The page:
Anthos Therapeutics is Developing a Hemostasis-Sparing Anticoagulant to Reduce the Hazard of Bleeding
Earlier this year, BioSpace tallied up the hottest U.S. biotech start-ups in their NextGen Bio Class of 2020 – Anthos Therapeutics was ranked #2. Anthos focuses on developing drugs for cardiovascular disease, especially for high-risk patients. Their goal? To develop next-generation anticoagulants that don’t have the bleeding risks current blood thinners have. Their lead drug is also long acting, meaning patients may only need to take it monthly versus daily.
If their drug pans out in clinical trials, it could be great news for the millions of people affected by cardiovascular diseases each year. Heart disease is the leading cause of death in the U.S., killing 647,000 Americans each year (about 1 in 4 of all U.S. deaths). Thrombosis, when a blood clot blocks the blood vessel, can cause heart attacks or strokes, which together cause a quarter of all deaths worldwide.
“Forty-five percent of people at risk of thrombosis are untreated or sub optimally treated, largely due to the fear of bleeding,” John Glasspool, CEO and President of Anthos, told BioSpace. “The unmet needs in cardiovascular disease really deserve more attention. We’re pleased to develop drugs in an area other companies aren’t focusing on as much.”
BioSpace spoke with Glasspool about how Anthos was formed, what the company has been up to and its lead drug candidate Abelacimab (also called MAA868).
A unique company model
This Cambridge, MA-based company was built for optimization, combining parts of a small biotech with the power of a large pharma company. Glasspool described their company structure as a “hybrid externalized model” – it combines senior leadership at the company to oversee drug development, manufacturing, and regulatory quality with the actual development and manufacturing done through external partners.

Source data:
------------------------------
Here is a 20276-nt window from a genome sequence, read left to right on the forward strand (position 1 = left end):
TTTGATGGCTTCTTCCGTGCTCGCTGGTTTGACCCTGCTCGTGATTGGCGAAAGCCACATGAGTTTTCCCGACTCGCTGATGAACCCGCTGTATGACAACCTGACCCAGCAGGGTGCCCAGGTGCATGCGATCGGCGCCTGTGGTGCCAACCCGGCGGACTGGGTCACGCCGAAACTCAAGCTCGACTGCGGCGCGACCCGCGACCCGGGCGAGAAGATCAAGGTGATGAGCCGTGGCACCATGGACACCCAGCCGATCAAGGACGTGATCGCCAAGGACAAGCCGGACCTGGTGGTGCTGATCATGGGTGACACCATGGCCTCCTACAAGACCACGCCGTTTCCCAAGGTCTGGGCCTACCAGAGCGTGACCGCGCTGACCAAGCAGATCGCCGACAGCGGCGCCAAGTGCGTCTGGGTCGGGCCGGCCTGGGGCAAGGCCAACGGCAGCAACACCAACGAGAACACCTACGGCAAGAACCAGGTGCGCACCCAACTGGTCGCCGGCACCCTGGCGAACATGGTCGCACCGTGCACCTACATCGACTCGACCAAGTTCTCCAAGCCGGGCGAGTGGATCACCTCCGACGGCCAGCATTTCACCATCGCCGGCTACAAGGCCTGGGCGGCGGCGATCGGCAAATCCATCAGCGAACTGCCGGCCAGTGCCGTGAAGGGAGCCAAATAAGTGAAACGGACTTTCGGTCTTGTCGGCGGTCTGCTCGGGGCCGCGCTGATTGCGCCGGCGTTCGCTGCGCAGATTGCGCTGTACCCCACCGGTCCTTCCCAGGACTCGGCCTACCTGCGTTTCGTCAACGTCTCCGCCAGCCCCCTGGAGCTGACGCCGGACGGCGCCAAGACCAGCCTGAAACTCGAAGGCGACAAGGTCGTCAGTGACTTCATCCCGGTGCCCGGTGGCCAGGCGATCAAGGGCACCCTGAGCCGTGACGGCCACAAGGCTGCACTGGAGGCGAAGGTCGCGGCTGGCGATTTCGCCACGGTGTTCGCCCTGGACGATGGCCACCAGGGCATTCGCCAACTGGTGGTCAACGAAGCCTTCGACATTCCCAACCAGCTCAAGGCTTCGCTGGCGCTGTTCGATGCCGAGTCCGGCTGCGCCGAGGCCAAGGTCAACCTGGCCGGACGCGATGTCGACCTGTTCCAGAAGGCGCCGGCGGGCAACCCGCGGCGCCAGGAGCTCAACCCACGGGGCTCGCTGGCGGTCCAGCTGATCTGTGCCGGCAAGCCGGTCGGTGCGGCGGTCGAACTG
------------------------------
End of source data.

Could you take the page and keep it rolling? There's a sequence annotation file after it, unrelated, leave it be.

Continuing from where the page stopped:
A recent example is Anthos’s collaboration with manufacturing giant Lonza to further develop Abelacimab. “Our partnership with Lonza provides Anthos Therapeutics access to its world-class development and manufacturing expertise,” Anthos Co-Founder and COO Jonathan Freeman, Ph.D. said in the company’s press release.
This novel business model was pioneered by Anthos and Lonza to link products, cash flow, and value generation, aligning the needs of the company with their investors. Basically, it provides the quality and output of a larger pharma company with the decision-making speed of a small biotech.
“Our mission is to develop drugs with the same quality as a large biopharmaceutical company with much more capital efficiency,” Glasspool said.
The company was founded by Blackstone Life Sciences and Novartis. Blackstone Life Sciences, who controls the development of the company’s products, launched the company in February 2019 with $250 million in initial funding. Although Abelacimab was originally developed at Novartis, Novartis passed the baton to Anthos, licensing Abelacimab to them so they could build on Novartis’s early-phase development.
Getting to the heart of the matter
Abelacimab is an antibody that targets a specific blood clotting protein (factor XI), which is important for one arm of the blood clotting pathway. Soaking up factor XI prevents it from activating other clotting factors, severing the chain reaction of coagulation from the beginning.